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“Ultimately, it is not the growing technique which is the most important factor,
but rather the state of mind of the farmer.”

—Masanobu Fukuoka

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Multiple images of Deli's Paella Party

Paella Parties at the Deli Sunday, September 16th, 23rd, and 30th!

Our 33rd annual celebration of Spanish cooking

Nearly 20 years ago now that I wrote this:

My fascination with paella began back when I first read about the dish 15 years or so ago. The more I read, the more I realized just how far the average American version of the dish had strayed from the intent and integrity of the Spanish original. I hate when this happens. The dish starts out as something special, and it ends up far from the original. Granted, most of what I’ll call Paella Americana has kept enough of the Spanish look to be able to get away with using the name, but in the course of its Trans-Atlantic crossing, the true greatness of the dish has been lost. 

The problem is that in the process we’ve been missing out on one of the world’s great eating experiences. Done well, paella’s pretty easy to make, and also marvelously delicious to eat. I know it’s not something you’re going cook for your kids at a moment’s notice, but still, it’s easily a dish you could whip up on a weekend, for a football crowd, or at a family get-together. 

How do I know you can do it?

Well, I certainly didn’t grow up with paella, yet I’ve learned how to cook it. We’ve been teaching proper preparation techniques to interested paella pupils since the mid-80s. We’ve had hundreds of people who started out knowing nothing about it, come back to tell me that they’ve produced a perfectly marvelous paella. 

In the intervening years, my passion hasn’t waned at all! Paella remains one of the most delicious, underappreciated dishes in the U.S. Every September for over three decades now, we’ve done this paella-cooking demonstration on the patio at the Deli. For those who love paella, it’s a small sign that things are still right in the world, and that the leaves will soon be falling here in Tree Town.

A few years ago we expanded our paella party to three straight Sundays in order to accommodate more people—September 16th, 23rd and 30th this year. The event is both a chance to learn how to make paella and to order up a plateful. Co-managing partner and chef of the Deli, Rodger Bowser, and crew will cook up three varieties outside over a traditional wood fire—chicken and chorizo, seafood, and vegetarian. Zingerman’s Bakehouse is also baking a pair of very special and super delicious desserts for the occasion: Torta de Santiago and chocolate miguelitos! And, for those in the know, there’s also authentic Spanish horchata, made from tiger nuts. Mark your calendars and come early—the paella always sells out!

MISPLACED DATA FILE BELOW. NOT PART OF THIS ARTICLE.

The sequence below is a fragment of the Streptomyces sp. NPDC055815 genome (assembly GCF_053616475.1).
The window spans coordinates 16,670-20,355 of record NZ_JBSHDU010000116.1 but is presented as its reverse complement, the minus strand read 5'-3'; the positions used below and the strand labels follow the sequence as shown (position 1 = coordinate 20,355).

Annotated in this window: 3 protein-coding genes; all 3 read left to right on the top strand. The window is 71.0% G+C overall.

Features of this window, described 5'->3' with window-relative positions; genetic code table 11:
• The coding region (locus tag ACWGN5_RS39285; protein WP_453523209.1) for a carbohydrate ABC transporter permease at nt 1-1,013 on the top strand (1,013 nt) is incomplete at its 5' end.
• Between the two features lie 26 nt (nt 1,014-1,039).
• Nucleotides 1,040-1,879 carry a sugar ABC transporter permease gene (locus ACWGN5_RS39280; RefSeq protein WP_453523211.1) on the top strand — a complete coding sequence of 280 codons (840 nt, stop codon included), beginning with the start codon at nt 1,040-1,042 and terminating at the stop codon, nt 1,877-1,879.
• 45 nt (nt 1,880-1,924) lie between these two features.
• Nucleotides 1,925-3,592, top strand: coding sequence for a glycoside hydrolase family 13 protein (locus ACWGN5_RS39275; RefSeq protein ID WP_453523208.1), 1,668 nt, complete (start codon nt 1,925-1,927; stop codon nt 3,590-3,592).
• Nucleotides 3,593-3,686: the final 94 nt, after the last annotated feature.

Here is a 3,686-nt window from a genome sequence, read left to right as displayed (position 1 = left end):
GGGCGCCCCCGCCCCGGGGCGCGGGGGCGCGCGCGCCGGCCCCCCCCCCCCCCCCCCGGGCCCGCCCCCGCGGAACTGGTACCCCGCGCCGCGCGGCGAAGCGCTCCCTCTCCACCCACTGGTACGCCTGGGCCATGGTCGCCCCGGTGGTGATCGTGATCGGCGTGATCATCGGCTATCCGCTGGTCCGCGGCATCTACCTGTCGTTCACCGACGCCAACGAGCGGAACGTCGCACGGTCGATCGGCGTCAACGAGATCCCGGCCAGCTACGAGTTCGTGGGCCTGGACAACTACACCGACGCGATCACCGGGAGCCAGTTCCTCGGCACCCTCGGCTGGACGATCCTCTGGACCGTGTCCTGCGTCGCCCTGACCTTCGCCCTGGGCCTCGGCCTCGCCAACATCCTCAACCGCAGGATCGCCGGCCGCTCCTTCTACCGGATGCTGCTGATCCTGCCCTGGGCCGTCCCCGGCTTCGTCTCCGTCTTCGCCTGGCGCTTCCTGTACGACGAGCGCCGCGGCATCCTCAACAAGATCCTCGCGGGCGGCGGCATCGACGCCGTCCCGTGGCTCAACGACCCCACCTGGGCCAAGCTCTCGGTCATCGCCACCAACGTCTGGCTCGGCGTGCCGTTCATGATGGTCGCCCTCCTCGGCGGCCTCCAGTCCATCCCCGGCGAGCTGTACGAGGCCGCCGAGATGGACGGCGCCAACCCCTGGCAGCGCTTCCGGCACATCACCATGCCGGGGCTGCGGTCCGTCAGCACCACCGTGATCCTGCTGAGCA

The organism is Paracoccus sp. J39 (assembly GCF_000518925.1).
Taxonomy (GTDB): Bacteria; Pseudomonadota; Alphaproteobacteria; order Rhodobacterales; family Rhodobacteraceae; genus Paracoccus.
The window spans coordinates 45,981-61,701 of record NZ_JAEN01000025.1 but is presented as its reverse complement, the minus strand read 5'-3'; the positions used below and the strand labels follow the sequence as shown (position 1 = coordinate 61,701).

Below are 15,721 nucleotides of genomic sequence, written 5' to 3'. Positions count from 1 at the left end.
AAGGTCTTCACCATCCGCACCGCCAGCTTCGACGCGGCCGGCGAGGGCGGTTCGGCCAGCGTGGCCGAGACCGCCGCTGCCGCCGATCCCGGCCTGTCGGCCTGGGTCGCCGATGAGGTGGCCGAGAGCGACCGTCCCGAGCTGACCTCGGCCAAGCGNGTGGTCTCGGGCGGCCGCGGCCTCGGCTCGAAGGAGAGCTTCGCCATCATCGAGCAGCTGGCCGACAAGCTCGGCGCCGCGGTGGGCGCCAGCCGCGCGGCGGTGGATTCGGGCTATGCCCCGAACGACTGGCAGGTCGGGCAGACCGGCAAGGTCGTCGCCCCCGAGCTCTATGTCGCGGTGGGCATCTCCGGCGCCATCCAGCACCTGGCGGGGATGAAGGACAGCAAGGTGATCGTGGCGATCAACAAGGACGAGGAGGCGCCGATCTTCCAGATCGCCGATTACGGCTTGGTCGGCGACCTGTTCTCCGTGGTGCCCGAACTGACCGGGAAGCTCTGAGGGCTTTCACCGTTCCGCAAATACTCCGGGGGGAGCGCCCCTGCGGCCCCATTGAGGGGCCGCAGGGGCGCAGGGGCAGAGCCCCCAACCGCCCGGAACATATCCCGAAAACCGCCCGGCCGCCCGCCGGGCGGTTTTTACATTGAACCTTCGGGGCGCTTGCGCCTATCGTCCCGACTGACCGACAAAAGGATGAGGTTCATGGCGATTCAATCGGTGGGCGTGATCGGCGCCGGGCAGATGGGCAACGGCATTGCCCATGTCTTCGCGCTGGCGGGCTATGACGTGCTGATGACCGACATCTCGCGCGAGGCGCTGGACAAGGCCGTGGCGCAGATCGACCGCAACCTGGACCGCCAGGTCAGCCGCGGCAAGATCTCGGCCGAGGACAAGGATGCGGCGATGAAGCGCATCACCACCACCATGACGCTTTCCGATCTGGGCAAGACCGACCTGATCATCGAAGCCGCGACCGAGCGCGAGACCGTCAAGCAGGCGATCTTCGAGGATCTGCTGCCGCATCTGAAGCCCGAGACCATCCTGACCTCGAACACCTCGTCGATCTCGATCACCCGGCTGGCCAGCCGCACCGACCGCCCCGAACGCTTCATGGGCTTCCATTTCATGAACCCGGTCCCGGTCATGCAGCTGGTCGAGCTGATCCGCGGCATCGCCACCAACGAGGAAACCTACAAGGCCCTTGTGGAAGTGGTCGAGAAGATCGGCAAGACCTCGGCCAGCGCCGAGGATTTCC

Can’t make it? Order ahead and we’ll hold your paella ‘til you can pick it up!


‘Paella’ it forward!
Photo of Sonoko Sakai making soba noodles

Writer, Chef, Teacher, and Noodle Maker visits Miss Kim

Sonoko Sakai does a special dinner Monday, September 17!

If you have an interest in Japanese cooking, food writing, culture, or buckwheat soba noodles, please don’t miss this exceptional, one time only event.

I’m incredibly honored to have Sonoko Sakai at Zingerman’s for an evening. Born in New York, she grew up in Japan, and has lived in Los Angeles, San Francisco, and Mexico City. She’s been writing, cooking, teaching, learning, and sharing actively for nearly 40 years. On top of all that, she’s an internationally known film producer. I’m wowed! Ms. Sakai’s first book, The Poetical Pursuit of Food: Japanese Recipes for American Cooks, came out in 1982 and her second book, Rice Craft, came out just a few years ago. In the years in between, her writing and recipes have appeared in The New York Times, Saveur, and the leading Japanese monthly, Bungei Shunju, as well as various national radio programs. She’s also doing extensive work on the preservation of ancient grains, some of it in collaboration with our friend and long-time supplier Glenn Roberts of Anson Mills—she has nearly 60 acres of heritage grains growing from Anson seed near L.A. right now!